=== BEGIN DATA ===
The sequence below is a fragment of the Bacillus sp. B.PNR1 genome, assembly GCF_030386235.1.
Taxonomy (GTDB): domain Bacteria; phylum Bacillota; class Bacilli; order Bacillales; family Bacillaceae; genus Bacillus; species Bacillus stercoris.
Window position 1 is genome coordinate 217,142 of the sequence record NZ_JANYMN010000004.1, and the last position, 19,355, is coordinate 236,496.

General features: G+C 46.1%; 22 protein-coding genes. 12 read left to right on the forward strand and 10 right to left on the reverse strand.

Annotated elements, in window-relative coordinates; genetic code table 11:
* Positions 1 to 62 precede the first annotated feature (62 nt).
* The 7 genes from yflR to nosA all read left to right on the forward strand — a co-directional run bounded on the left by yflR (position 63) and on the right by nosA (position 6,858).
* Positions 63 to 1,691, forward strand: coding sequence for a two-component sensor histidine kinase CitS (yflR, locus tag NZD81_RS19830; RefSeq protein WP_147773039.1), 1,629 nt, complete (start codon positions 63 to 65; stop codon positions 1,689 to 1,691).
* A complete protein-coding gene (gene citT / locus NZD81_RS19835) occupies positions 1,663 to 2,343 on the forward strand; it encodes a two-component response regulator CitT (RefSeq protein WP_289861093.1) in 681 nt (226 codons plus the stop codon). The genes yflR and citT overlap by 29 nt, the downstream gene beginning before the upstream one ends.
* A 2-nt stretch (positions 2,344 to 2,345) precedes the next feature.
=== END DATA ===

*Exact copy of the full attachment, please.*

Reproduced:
The sequence below is a fragment of the Bacillus sp. B.PNR1 genome, assembly GCF_030386235.1.
Taxonomy (GTDB): domain Bacteria; phylum Bacillota; class Bacilli; order Bacillales; family Bacillaceae; genus Bacillus; species Bacillus stercoris.
Window position 1 is genome coordinate 217,142 of the sequence record NZ_JANYMN010000004.1, and the last position, 19,355, is coordinate 236,496.

General features: G+C 46.1%; 22 protein-coding genes. 12 read left to right on the forward strand and 10 right to left on the reverse strand.

Annotated elements, in window-relative coordinates; genetic code table 11:
* Positions 1 to 62 precede the first annotated feature (62 nt).
* The 7 genes from yflR to nosA all read left to right on the forward strand — a co-directional run bounded on the left by yflR (position 63) and on the right by nosA (position 6,858).
* Positions 63 to 1,691, forward strand: coding sequence for a two-component sensor histidine kinase CitS (yflR, locus tag NZD81_RS19830; RefSeq protein WP_147773039.1), 1,629 nt, complete (start codon positions 63 to 65; stop codon positions 1,689 to 1,691).
* A complete protein-coding gene (gene citT / locus NZD81_RS19835) occupies positions 1,663 to 2,343 on the forward strand; it encodes a two-component response regulator CitT (RefSeq protein WP_289861093.1) in 681 nt (226 codons plus the stop codon). The genes yflR and citT overlap by 29 nt, the downstream gene beginning before the upstream one ends.
* A 2-nt stretch (positions 2,344 to 2,345) precedes the next feature.